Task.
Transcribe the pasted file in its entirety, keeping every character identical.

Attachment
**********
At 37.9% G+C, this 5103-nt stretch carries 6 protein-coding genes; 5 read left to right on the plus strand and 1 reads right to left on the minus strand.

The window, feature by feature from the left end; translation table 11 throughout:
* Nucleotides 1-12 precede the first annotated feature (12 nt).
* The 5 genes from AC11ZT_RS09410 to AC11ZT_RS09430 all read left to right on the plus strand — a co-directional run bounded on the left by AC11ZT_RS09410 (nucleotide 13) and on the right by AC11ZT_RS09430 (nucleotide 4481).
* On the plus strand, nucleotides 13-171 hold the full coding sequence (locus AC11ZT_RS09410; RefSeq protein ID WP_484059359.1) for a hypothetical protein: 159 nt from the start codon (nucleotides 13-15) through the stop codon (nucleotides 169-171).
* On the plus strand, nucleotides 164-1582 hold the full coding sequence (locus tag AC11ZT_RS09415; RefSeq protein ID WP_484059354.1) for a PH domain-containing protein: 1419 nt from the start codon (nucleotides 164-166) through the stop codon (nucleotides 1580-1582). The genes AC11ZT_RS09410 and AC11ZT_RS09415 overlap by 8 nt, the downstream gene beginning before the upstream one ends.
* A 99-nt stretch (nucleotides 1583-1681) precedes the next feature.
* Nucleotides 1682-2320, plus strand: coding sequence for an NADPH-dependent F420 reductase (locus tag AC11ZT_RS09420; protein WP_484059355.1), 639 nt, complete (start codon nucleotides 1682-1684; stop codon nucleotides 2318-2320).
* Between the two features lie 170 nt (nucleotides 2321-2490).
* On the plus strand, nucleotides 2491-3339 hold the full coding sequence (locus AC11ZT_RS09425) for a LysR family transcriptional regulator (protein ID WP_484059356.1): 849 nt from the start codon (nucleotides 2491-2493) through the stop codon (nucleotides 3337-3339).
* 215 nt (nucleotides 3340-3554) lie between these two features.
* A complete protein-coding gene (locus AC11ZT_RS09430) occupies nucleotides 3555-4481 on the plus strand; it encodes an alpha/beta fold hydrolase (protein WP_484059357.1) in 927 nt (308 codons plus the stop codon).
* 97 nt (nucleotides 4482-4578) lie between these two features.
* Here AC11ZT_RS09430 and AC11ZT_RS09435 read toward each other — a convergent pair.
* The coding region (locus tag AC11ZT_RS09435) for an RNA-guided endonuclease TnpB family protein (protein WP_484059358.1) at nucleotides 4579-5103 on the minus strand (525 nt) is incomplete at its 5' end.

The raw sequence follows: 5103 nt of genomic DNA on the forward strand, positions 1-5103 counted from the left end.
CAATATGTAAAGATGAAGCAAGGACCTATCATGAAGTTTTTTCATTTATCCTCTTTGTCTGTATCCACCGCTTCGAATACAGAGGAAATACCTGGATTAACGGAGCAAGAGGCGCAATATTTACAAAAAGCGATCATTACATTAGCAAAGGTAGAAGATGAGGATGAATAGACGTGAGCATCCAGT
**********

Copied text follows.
At 37.9% G+C, this 5103-nt stretch carries 6 protein-coding genes; 5 read left to right on the plus strand and 1 reads right to left on the minus strand.

The window, feature by feature from the left end; translation table 11 throughout:
* Nucleotides 1-12 precede the first annotated feature (12 nt).
* The 5 genes from AC11ZT_RS09410 to AC11ZT_RS09430 all read left to right on the plus strand — a co-directional run bounded on the left by AC11ZT_RS09410 (nucleotide 13) and on the right by AC11ZT_RS09430 (nucleotide 4481).
* On the plus strand, nucleotides 13-171 hold the full coding sequence (locus AC11ZT_RS09410; RefSeq protein ID WP_484059359.1) for a hypothetical protein: 159 nt from the start codon (nucleotides 13-15) through the stop codon (nucleotides 169-171).
* On the plus strand, nucleotides 164-1582 hold the full coding sequence (locus tag AC11ZT_RS09415; RefSeq protein ID WP_484059354.1) for a PH domain-containing protein: 1419 nt from the start codon (nucleotides 164-166) through the stop codon (nucleotides 1580-1582). The genes AC11ZT_RS09410 and AC11ZT_RS09415 overlap by 8 nt, the downstream gene beginning before the upstream one ends.
* A 99-nt stretch (nucleotides 1583-1681) precedes the next feature.
* Nucleotides 1682-2320, plus strand: coding sequence for an NADPH-dependent F420 reductase (locus tag AC11ZT_RS09420; protein WP_484059355.1), 639 nt, complete (start codon nucleotides 1682-1684; stop codon nucleotides 2318-2320).
* Between the two features lie 170 nt (nucleotides 2321-2490).
* On the plus strand, nucleotides 2491-3339 hold the full coding sequence (locus AC11ZT_RS09425) for a LysR family transcriptional regulator (protein ID WP_484059356.1): 849 nt from the start codon (nucleotides 2491-2493) through the stop codon (nucleotides 3337-3339).
* 215 nt (nucleotides 3340-3554) lie between these two features.
* A complete protein-coding gene (locus AC11ZT_RS09430) occupies nucleotides 3555-4481 on the plus strand; it encodes an alpha/beta fold hydrolase (protein WP_484059357.1) in 927 nt (308 codons plus the stop codon).
* 97 nt (nucleotides 4482-4578) lie between these two features.
* Here AC11ZT_RS09430 and AC11ZT_RS09435 read toward each other — a convergent pair.
* The coding region (locus tag AC11ZT_RS09435) for an RNA-guided endonuclease TnpB family protein (protein WP_484059358.1) at nucleotides 4579-5103 on the minus strand (525 nt) is incomplete at its 5' end.

The raw sequence follows: 5103 nt of genomic DNA on the forward strand, positions 1-5103 counted from the left end.
CAATATGTAAAGATGAAGCAAGGACCTATCATGAAGTTTTTTCATTTATCCTCTTTGTCTGTATCCACCGCTTCGAATACAGAGGAAATACCTGGATTAACGGAGCAAGAGGCGCAATATTTACAAAAAGCGATCATTACATTAGCAAAGGTAGAAGATGAGGATGAATAGACGTGAGCATCCAGT